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American Women’s Travel Writing
Jennifer Bernhardt Steadman
“In addition to foregrounding the political economies within which these texts work, Steadman brilliantly highlights the most fascinating moments in these diverse texts. Her style also conveys the excitement, humor, and wry observation apparent in the travel writing she critiques.” —Legacy
“Jennifer Steadman’s Traveling Economies is a fine and invigorating work. Her serious literary recovery of the writers she treats revises our understanding of 19th-century U.S. literature from a variety of perspectives. Particularly noteworthy is Steadman’s analytic integration of African American and white writers, and her corresponding attention to the privileges and/or disadvantages that accrued to each writer due to her race and class.” —Jennifer Greeson, Princeton University
The black and white women travel writers whom Jennifer Bernhardt Steadman investigates in Traveling Economies astonish modern readers with their daring, stamina, and courage. That these women traveled at all is surprising: Nancy Prince spent nearly a decade as an African American member of the Russian Imperial Court; Amy Morris Bradley went to Costa Rica as a governess in hopes of saving her health and finances after years as an impoverished teacher in Maine; and Julia Archibald Holmes carried the banner of dress reform to the heights of Pikes Peak and to the pages of a feminist periodical. Developing the concept of the “ragged edge,” Steadman highlights these women’s shared experiences of penury, work, and independence. Genteel poverty, black skin, outspoken feminism, or sometimes all three impacted the material conditions of their ragged-edge travel (early muckraking journalist Anne Royall walked until her feet were a bloody mass of blisters). Being on the ragged edge also affected the way they represented themselves and their travels (Mary Ann Shadd Cary presented her outspoken advocacy of black emigration to Canada as appropriately feminine). Frances Wright used her travel writing to imagine the new nation as a potential utopia for women citizens; she paid a high price for daring to try to change the social terrain she crossed. Steadman’s interdisciplinary work with archives, newspapers, memoirs, and letters and her thoughtful close readings of the resulting evidence recover these important women’s travels and writing and invite us to rethink where and how women went and what they wrote in antebellum America.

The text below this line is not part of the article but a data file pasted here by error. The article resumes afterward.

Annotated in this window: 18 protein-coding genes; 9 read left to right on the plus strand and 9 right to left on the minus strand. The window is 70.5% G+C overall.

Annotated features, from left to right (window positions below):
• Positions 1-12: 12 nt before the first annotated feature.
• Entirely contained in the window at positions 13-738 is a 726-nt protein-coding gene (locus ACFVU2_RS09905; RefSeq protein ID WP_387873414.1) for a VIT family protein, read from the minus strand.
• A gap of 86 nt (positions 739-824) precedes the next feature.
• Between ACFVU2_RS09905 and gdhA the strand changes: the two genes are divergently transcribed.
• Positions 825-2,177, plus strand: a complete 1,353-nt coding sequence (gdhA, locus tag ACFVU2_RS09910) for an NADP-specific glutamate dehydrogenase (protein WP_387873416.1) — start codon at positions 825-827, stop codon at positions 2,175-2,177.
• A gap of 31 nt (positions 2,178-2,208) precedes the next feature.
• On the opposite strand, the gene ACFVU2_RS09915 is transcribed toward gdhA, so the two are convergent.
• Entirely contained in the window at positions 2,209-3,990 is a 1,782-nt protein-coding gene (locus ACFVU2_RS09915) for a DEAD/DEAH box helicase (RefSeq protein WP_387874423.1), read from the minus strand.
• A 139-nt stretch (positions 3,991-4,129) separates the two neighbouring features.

Jennifer Bernhardt Steadman is visiting assistant professor in the graduate
studies program at Trinity College.
American literature, American Studies; Women's Studies
248 pp. 6x9
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